Democratic Gov. Laura Kelly and Republican legislators are headed toward another confrontation over tax cuts because the GOP isn’t giving up on reducing income taxes and Kelly has other priorities. Top Republicans in the GOP-controlled Legislature plan to push next year for tax reductions for individuals and businesses that are paying more in state income taxes because of changes in federal tax laws in 2017. Kelly vetoed two Republican tax reduction bills earlier this year, arguing that each would decimate the state budget.
The collision is the result of the 2018 election, in which voters elected both Kelly, who ran against former GOP Gov. Sam Brownback’s failed experiment in cutting income taxes, at the same time they elected a more conservative Legislature in tune with Republican thinking that the federal tax cuts are spurring growth. Those conflicting results set up a clash that will play out in 2020 elections, with all 40 Senate and 125 House seats on the ballot and Senate President Susan Wagle, a Wichita Republican, running for the U.S. Senate. Legislators reconvene Jan. 13 for their annual session.
Kelly is wary of reducing state income taxes even after a more optimistic fiscal forecast last month brightened the state’s budget picture. A tax-study council she appointed also has proposed measures to reduce the state’s relatively high sales tax on groceries for low-income families and to hold down local property taxes. Republican leaders are determined to see that federal income tax cuts championed by President Donald Trump aren’t undercut in Kansas by an unexpected “windfall” for the state. But Kelly still sees lingering damage from the nationally infamous income tax cuts championed by Brownback, which were followed by massive budget shortfalls.
“That, I think, really gives a lot of us caution going forward,” said Rep. Jim Gartner, of Topeka, the top Democrat on the House Taxation Committee. “It’s not say we can’t do some things on tax-related issues, but I think we have to be selective.” Many Republicans argue that income tax relief is a matter of fairness. Because the state’s tax code is tied to the federal one, Kansas saw a boost in revenues — without action by legislators — as individuals and businesses began paying more to the state.
A key change raised the standard federal income tax deduction, discouraging itemized deductions. Kansas doesn’t allow filers to itemize on their state returns if they don’t on their federal ones. Republicans have pushed to change that. GOP lawmakers also feel vindicated by the new fiscal forecast, which boosted projections for tax collections for the current budget year and the next one by a total of $510 million. They argued that income tax relief wouldn’t undermine the budget.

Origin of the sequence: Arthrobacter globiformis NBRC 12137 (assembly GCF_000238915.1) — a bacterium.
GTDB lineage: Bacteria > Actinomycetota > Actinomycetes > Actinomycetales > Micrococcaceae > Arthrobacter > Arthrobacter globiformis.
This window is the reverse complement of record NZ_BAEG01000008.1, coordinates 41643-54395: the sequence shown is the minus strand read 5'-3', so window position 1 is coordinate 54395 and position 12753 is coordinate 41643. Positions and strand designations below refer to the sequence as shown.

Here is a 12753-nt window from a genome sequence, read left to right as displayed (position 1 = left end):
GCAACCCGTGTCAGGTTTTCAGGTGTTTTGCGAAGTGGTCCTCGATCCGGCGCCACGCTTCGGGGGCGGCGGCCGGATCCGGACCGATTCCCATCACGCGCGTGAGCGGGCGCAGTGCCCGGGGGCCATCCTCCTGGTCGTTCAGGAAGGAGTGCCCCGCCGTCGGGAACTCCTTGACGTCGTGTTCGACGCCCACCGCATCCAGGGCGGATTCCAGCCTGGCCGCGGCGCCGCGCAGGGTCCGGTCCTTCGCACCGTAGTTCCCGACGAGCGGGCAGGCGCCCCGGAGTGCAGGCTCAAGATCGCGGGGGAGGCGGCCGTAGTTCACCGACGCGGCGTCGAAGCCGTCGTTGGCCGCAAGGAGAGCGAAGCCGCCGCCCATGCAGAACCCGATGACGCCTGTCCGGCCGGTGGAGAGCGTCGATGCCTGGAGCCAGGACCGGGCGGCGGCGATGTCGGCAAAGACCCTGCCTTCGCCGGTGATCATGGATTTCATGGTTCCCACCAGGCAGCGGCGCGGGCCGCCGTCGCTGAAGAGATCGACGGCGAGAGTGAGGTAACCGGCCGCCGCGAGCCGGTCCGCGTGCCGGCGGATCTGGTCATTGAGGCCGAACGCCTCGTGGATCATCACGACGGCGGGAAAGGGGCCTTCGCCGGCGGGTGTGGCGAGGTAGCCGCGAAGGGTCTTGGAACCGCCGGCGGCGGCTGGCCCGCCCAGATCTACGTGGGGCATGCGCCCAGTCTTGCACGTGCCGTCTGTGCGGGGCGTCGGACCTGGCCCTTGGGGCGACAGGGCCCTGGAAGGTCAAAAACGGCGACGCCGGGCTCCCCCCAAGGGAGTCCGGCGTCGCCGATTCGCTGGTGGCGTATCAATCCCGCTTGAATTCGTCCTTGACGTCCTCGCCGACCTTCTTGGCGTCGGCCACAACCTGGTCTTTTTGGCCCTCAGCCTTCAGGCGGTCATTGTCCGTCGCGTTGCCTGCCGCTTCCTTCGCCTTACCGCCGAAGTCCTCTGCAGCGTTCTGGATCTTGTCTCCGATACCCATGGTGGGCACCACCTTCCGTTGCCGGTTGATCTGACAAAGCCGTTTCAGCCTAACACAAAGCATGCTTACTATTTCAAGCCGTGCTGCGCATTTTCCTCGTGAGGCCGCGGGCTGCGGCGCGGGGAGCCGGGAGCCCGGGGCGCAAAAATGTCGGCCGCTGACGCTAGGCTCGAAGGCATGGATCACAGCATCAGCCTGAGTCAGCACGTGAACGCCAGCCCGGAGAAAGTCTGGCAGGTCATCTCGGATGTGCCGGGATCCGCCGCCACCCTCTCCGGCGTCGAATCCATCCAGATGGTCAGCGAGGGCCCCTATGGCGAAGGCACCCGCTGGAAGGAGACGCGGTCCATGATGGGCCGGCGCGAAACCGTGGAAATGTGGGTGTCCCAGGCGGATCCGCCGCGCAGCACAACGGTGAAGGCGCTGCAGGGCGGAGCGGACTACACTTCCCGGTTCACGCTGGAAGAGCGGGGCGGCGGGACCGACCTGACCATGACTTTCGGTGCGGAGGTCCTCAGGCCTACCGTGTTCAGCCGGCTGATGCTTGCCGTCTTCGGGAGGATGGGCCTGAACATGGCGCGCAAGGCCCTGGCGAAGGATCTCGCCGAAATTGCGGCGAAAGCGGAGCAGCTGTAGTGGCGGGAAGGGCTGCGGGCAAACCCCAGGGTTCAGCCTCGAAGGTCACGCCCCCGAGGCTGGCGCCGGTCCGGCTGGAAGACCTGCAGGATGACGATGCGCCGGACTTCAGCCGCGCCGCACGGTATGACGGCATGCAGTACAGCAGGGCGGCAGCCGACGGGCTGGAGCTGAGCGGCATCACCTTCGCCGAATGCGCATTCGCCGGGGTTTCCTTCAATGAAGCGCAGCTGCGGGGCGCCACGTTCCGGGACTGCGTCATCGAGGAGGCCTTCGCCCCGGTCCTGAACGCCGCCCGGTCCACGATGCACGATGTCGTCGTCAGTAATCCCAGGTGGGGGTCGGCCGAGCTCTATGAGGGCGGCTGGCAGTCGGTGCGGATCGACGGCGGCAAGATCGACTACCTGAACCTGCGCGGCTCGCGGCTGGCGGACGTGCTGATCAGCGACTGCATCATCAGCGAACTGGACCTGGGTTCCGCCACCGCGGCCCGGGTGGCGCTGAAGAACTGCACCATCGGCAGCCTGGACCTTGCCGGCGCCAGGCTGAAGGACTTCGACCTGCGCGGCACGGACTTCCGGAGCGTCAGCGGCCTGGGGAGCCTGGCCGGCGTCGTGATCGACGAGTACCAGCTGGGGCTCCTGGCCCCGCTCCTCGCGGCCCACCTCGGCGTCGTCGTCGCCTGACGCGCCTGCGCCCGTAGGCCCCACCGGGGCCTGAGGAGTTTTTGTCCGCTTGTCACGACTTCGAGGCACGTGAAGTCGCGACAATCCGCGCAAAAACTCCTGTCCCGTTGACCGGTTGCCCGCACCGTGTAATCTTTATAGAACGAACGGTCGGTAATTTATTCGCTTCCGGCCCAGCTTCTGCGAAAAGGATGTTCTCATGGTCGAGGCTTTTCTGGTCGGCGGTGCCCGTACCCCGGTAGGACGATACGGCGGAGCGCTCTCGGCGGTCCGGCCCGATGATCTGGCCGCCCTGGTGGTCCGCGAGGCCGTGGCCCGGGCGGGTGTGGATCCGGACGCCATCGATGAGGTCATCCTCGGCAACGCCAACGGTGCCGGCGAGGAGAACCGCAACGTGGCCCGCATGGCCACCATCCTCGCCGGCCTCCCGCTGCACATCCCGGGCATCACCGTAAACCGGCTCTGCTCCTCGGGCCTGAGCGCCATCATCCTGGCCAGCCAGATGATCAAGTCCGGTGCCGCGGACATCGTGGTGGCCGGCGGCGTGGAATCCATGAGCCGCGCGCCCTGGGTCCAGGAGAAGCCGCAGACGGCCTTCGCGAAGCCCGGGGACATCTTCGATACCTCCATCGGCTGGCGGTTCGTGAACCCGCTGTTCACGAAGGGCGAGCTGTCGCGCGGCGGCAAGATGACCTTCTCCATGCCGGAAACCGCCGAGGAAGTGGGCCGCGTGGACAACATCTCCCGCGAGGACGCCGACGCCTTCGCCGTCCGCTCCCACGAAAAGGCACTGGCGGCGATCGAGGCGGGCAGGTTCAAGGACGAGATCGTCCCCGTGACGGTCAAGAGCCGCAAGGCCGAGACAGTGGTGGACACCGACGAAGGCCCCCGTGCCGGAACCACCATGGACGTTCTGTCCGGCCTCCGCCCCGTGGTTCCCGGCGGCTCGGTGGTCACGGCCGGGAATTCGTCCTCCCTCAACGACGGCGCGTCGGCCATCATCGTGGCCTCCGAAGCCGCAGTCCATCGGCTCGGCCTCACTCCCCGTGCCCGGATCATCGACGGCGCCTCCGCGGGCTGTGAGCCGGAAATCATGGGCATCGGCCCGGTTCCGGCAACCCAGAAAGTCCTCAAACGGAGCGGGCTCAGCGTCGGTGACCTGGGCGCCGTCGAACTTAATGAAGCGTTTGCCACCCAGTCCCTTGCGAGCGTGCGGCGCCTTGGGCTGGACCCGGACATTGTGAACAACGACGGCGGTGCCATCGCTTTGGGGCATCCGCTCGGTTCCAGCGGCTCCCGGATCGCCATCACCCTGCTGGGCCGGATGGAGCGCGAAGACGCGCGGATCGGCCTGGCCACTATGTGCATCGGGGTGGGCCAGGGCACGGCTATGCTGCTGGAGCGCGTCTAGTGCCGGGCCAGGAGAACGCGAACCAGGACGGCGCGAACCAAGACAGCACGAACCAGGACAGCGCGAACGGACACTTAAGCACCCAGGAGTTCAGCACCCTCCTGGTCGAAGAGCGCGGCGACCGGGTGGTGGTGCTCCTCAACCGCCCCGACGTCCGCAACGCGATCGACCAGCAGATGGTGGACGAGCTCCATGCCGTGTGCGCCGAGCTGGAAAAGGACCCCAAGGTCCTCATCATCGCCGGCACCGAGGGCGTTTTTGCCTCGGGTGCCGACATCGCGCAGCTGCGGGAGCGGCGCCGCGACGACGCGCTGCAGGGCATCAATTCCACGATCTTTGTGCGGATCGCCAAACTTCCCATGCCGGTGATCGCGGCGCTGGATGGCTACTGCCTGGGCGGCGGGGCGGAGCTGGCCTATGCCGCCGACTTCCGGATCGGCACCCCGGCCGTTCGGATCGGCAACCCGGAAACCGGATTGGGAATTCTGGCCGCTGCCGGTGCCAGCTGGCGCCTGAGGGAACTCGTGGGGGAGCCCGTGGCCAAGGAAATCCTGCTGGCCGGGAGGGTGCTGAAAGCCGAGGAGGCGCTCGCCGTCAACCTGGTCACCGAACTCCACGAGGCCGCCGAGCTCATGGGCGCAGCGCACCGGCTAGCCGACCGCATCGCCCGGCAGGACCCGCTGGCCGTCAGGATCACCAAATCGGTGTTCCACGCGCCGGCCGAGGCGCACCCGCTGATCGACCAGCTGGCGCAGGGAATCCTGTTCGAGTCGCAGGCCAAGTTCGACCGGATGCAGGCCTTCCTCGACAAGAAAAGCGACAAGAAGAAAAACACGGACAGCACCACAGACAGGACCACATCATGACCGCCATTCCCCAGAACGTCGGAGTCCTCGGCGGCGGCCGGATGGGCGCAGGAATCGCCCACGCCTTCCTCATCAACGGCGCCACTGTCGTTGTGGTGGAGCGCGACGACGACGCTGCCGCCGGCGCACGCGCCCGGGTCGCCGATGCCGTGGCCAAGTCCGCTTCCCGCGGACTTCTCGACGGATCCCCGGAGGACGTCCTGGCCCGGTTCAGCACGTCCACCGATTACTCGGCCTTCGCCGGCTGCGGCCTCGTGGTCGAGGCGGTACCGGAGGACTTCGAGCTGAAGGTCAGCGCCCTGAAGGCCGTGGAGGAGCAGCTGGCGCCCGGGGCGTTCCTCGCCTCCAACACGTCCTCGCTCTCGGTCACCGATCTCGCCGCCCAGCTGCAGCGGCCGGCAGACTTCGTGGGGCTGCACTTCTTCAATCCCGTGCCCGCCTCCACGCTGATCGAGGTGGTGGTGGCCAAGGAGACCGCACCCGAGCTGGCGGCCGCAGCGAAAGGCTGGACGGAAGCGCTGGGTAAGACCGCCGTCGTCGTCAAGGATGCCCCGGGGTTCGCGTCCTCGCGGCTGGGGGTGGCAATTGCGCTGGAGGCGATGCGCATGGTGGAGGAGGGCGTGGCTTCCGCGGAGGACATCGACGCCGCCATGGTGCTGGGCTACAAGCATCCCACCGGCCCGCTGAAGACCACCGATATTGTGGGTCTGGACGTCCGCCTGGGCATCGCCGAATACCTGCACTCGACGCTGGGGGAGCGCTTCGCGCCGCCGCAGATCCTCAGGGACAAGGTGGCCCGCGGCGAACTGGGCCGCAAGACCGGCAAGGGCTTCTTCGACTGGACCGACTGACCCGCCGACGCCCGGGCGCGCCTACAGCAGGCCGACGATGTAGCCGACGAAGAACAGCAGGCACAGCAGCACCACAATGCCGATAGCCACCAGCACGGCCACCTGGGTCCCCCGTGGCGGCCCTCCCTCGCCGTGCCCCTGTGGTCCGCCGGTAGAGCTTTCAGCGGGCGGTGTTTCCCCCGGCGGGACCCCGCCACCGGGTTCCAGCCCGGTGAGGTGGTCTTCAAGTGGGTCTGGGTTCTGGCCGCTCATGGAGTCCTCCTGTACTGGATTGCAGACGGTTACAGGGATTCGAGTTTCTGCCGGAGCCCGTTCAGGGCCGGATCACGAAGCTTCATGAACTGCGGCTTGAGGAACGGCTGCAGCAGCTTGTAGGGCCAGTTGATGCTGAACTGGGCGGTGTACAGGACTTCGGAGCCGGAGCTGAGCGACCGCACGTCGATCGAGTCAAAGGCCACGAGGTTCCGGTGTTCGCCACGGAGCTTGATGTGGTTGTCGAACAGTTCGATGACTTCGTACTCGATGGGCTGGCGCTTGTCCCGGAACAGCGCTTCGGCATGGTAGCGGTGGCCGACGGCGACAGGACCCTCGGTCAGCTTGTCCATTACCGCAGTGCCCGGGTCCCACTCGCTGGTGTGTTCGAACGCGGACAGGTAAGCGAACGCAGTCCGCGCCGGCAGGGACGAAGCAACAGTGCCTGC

Denning says Kelly is wary of income tax cuts because she wants to expand the state’s “spending footprint.” “She just wants to build government,” added House Majority Leader Dan Hawkins, a Wichita Republican. “Hiring as many government people as we can — that’s not economic activity that’s sustainable.” Budget woes prompted bipartisan legislative majorities to reverse most of the Brownback tax cuts in 2017. Kelly made her opposition to Brownback’s policies a cornerstone of her successful campaign for governor in 2018.
She also promised during the campaign to lower the state’s 6.5% sales tax on groceries, among the highest in the nation. Her tax-study council proposed giving low-income taxpayers an income tax credit for the sales tax on food they pay. Many Republicans would prefer to drop the tax rate for everyone. It also proposed about $100 million a year in aid to local governments to help them hold down their property tax levies. Some Republicans are skeptical that local officials will decrease taxes, but Denning said the idea is likely to be popular.
Kelly and her tax-study council focused on sales and property taxes because the state and local governments rely more heavily on them than income taxes to fund their operations and programs. Dropping sales and property taxes would bring the state closer to having each big revenue source providing roughly the same percentage of funding, and Kelly argues that such a balance historically “works for Kansas.”
“We’ve gotten completely out of whack,” she said this week, ahead of the council’s recommendations. Midterm voters in 2018 had an overwhelmingly negative view of Brownback’s tax experiment. Seventy-seven percent said his tax policies were bad for Kansas, according to AP VoteCast, a survey of nearly 4,000 voters in Kansas, with a margin of sampling error of plus or minus 2 percentage points.
But Kansas voters had a more favorable view of the federal tax cuts. According to AP VoteCast, about half, 51%, said they approved of the 2017 federal tax law, while fewer than half, 43%, said they disapproved. House Taxation Committee Chairman Steven Johnson, an Assaria Republican, said the “huge shocks” following the federal tax changes make income taxes the most compelling issue now.
“It’s a fairness issue on individual taxpayers and it’s a competitive issue on our largest employers,” said Senate Vice President Jeff Longbine, an Emporia Republican who serves on his chamber’s tax committee. Longbine and other Republicans also argue that problems associated with the Brownback tax experiment have been fixed. “That’s in the rearview mirror now,” Denning said.